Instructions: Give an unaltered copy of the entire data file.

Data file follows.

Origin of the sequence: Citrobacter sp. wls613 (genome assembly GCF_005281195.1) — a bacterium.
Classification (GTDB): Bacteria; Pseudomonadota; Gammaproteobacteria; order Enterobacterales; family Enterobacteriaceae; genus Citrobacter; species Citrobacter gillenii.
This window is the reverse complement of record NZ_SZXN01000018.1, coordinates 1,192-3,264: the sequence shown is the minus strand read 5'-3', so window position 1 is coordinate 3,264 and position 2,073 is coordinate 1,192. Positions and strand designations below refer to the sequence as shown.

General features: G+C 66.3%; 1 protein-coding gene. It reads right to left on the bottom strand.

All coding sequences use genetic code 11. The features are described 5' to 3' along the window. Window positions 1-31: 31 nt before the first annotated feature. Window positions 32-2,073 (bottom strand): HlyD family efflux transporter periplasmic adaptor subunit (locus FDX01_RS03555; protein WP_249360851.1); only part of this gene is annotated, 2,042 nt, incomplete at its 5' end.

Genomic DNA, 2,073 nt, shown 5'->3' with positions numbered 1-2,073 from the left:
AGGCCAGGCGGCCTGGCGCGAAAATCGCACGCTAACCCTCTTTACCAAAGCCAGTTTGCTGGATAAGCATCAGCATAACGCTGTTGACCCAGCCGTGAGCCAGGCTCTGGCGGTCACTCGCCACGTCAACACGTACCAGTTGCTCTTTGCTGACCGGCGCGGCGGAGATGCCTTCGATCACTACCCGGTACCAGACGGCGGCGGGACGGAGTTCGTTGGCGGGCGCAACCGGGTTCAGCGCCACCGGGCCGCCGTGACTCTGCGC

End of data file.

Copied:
Origin of the sequence: Citrobacter sp. wls613 (genome assembly GCF_005281195.1) — a bacterium.
Classification (GTDB): Bacteria; Pseudomonadota; Gammaproteobacteria; order Enterobacterales; family Enterobacteriaceae; genus Citrobacter; species Citrobacter gillenii.
This window is the reverse complement of record NZ_SZXN01000018.1, coordinates 1,192-3,264: the sequence shown is the minus strand read 5'-3', so window position 1 is coordinate 3,264 and position 2,073 is coordinate 1,192. Positions and strand designations below refer to the sequence as shown.

General features: G+C 66.3%; 1 protein-coding gene. It reads right to left on the bottom strand.

All coding sequences use genetic code 11. The features are described 5' to 3' along the window. Window positions 1-31: 31 nt before the first annotated feature. Window positions 32-2,073 (bottom strand): HlyD family efflux transporter periplasmic adaptor subunit (locus FDX01_RS03555; protein WP_249360851.1); only part of this gene is annotated, 2,042 nt, incomplete at its 5' end.

Genomic DNA, 2,073 nt, shown 5'->3' with positions numbered 1-2,073 from the left:
AGGCCAGGCGGCCTGGCGCGAAAATCGCACGCTAACCCTCTTTACCAAAGCCAGTTTGCTGGATAAGCATCAGCATAACGCTGTTGACCCAGCCGTGAGCCAGGCTCTGGCGGTCACTCGCCACGTCAACACGTACCAGTTGCTCTTTGCTGACCGGCGCGGCGGAGATGCCTTCGATCACTACCCGGTACCAGACGGCGGCGGGACGGAGTTCGTTGGCGGGCGCAACCGGGTTCAGCGCCACCGGGCCGCCGTGACTCTGCGC